1 week ago
Friday, July 2, 2010
review of White Cat
by Holly Black
Young Adult Paranormal Fiction
Available now in hardcover
You know what I love? I love when a book takes place inside a slightly different version of the world you know, and the author assumes that you're already familiar with those differences. Rather than taking pages and pages to explain the history of this not-quite-the-same place, the author throws in references that explain the little ways in which the world she's created is different from ours. It feels more natural that way. Holly Black's White Cat is this kind of novel. Her America is the same as ours in every way but one: a small percentage of the population can work a curse on you if their bare hands come in contact with your skin.
Cassel Sharpe comes from a family of curse workers, but he himself is not a worker. Until the night he wakes up on the edge of his dorm's roof, he is just a normal kid trying to get through school without making a splash. His sleepwalking episode is seen as a cry for help and he is suspended from school until he's been evaluated by a doctor.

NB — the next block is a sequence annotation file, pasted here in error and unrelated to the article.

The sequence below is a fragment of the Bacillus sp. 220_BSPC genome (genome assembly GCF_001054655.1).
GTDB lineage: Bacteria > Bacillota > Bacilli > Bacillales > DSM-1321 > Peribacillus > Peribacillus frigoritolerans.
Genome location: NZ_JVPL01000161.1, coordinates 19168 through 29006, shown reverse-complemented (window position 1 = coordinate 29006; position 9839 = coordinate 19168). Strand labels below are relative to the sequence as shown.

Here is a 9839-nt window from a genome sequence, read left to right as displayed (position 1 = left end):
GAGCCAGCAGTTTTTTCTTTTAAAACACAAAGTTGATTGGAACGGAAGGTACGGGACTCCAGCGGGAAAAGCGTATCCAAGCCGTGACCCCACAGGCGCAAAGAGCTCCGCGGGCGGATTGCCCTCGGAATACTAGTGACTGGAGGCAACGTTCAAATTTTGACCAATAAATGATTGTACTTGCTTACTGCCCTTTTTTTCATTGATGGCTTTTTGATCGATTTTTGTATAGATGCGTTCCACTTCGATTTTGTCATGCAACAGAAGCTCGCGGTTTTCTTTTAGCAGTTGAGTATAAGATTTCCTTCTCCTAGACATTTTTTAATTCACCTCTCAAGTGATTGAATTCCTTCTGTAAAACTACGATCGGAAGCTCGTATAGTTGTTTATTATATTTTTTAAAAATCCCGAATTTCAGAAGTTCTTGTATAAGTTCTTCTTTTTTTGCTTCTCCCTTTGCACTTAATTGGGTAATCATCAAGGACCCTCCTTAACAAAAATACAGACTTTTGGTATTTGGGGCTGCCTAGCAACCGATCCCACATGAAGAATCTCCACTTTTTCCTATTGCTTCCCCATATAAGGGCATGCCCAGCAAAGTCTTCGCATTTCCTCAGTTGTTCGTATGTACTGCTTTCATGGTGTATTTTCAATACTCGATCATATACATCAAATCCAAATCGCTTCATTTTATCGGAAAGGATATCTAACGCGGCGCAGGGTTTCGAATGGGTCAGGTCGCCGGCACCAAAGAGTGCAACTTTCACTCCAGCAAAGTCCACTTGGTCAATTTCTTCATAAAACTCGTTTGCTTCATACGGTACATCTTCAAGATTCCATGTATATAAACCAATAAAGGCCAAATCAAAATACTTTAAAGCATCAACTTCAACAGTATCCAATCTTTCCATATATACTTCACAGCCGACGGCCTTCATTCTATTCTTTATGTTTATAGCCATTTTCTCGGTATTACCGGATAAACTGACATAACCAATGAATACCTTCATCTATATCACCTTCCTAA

Cassel returns to his family home and begins to realize that not everything is as it seems. His sister-in-law is hearing strange music. His brothers are acting secretive. A white cat is following him everywhere--even into his dreams. And his mom is about to get out of prison. Suddenly Cassel is on a hunt for the truth, but he doesn't know if he wants to find it.
I devoured this book in less than a day. Usually I don't go in for paranormal-type stuff, but Holly Black did a great job of working the paranormal elements into a novel that could stand up on its own. Cassel is the son of a con man--or con woman--and he struggles between his love for the con and his moral compunctions. I liked him a lot, and I hope I get to hear more from him in Red Glove.